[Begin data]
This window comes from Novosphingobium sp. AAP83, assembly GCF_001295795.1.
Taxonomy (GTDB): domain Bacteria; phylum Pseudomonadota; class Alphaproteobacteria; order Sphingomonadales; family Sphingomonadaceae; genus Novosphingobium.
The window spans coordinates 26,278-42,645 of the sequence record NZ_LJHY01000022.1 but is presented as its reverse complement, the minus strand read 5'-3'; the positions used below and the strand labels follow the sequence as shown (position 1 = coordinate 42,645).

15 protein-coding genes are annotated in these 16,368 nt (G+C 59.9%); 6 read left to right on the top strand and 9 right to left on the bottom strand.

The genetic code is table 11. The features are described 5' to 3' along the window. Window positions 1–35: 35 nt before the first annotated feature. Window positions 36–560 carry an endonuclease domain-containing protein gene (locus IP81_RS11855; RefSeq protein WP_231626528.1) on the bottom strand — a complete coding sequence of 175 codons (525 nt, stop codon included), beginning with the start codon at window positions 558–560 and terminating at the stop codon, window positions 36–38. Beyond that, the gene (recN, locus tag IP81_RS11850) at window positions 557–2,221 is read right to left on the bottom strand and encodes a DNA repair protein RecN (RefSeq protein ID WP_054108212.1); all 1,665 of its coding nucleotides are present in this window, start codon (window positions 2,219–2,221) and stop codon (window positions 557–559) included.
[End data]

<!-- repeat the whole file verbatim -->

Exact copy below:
This window comes from Novosphingobium sp. AAP83, assembly GCF_001295795.1.
Taxonomy (GTDB): domain Bacteria; phylum Pseudomonadota; class Alphaproteobacteria; order Sphingomonadales; family Sphingomonadaceae; genus Novosphingobium.
The window spans coordinates 26,278-42,645 of the sequence record NZ_LJHY01000022.1 but is presented as its reverse complement, the minus strand read 5'-3'; the positions used below and the strand labels follow the sequence as shown (position 1 = coordinate 42,645).

15 protein-coding genes are annotated in these 16,368 nt (G+C 59.9%); 6 read left to right on the top strand and 9 right to left on the bottom strand.

The genetic code is table 11. The features are described 5' to 3' along the window. Window positions 1–35: 35 nt before the first annotated feature. Window positions 36–560 carry an endonuclease domain-containing protein gene (locus IP81_RS11855; RefSeq protein WP_231626528.1) on the bottom strand — a complete coding sequence of 175 codons (525 nt, stop codon included), beginning with the start codon at window positions 558–560 and terminating at the stop codon, window positions 36–38. Beyond that, the gene (recN, locus tag IP81_RS11850) at window positions 557–2,221 is read right to left on the bottom strand and encodes a DNA repair protein RecN (RefSeq protein ID WP_054108212.1); all 1,665 of its coding nucleotides are present in this window, start codon (window positions 2,219–2,221) and stop codon (window positions 557–559) included.